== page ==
Cancer metabolism & immunology

Goodman Cancer Research Centre | Department of Physiology | McGill University

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Metabolic control of immune function

One of the fundamental biochemical programs influenced by T cell activation is cellular energy metabolism. Naïve T cells encountering processed antigen and co-stimulatory signals from antigen presenting cells (APCs) switch to a program of anabolic growth and biomass accumulation to promote clonal expansion of antigen-specific T cells. This switch from a quiescent to proliferative state dictates increased demand for ATP and biosynthetic precursors for growth. Activated effector T (Teff) cells reprogram their metabolic activities to meet the increased metabolic demands of cell growth, proliferation, and effector function.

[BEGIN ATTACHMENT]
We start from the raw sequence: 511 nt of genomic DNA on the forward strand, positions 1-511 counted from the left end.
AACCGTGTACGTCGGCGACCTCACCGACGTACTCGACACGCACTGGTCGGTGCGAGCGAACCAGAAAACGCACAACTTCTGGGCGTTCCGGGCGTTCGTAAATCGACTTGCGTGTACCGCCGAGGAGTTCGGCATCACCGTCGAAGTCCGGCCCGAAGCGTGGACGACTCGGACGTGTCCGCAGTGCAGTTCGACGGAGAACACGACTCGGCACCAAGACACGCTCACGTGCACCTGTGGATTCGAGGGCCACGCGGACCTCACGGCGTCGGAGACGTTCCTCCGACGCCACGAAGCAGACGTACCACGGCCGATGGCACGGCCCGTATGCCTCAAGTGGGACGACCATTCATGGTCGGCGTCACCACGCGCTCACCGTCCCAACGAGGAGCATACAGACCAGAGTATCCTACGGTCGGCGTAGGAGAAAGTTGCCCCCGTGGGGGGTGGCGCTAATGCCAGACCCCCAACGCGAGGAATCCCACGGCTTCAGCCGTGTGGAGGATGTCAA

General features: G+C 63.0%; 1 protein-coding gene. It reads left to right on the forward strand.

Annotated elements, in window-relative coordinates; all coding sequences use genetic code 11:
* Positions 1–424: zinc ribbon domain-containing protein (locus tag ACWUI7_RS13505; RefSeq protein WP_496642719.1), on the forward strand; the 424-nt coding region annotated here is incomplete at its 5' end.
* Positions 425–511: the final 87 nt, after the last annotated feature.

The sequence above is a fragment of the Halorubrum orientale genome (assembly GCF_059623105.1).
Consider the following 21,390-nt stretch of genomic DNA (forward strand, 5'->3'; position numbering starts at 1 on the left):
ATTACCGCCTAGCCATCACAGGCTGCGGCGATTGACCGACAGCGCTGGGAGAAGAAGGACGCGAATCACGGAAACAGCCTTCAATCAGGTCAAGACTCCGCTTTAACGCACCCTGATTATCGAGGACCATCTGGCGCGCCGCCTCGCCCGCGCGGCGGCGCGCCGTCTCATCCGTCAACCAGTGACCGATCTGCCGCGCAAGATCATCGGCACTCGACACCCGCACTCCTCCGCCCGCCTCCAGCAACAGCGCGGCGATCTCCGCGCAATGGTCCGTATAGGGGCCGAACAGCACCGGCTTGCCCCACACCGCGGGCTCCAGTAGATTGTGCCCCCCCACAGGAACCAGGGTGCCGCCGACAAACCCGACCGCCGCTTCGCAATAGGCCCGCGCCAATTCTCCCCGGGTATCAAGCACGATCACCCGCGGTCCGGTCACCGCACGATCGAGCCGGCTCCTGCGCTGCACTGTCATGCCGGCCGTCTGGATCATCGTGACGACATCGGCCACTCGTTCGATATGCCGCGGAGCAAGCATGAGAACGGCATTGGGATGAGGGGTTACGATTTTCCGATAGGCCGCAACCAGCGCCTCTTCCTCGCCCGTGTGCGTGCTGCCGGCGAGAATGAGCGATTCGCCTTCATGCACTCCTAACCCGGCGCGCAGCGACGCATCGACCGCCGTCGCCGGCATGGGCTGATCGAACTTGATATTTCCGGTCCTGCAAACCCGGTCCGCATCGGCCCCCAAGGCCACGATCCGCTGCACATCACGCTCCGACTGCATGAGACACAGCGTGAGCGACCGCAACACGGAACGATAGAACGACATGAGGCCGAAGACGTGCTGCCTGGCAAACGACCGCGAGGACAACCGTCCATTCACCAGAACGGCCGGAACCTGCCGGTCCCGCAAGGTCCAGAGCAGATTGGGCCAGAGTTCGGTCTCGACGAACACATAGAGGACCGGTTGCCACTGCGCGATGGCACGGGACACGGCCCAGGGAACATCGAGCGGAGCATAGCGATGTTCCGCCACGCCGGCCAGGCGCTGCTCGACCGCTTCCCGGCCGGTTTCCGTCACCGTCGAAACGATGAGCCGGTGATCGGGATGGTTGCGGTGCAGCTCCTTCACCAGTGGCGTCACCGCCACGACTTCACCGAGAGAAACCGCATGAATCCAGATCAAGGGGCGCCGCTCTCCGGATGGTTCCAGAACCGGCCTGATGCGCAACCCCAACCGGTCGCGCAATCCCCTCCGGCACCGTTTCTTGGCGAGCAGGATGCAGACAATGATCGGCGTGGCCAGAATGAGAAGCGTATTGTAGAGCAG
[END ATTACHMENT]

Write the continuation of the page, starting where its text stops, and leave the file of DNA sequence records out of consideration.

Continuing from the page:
Our research in this area is focused on understanding the key metabolic pathways required by effector T cells for effective immune function. We combine metabolomics with conventional sequencing and proteomics profiling to better understand the essential metabolic nodes that support T cell function. Our current interests are in understanding the impact of serine, glycine and one-carbon (SGOC) metabolism and other branch points from glycolysis and the TCA cycle that impact T cell proliferation and effector function. We are also investigating the impact of nutritional interventions to identify key metabolites that support optimal T cell function in vivo.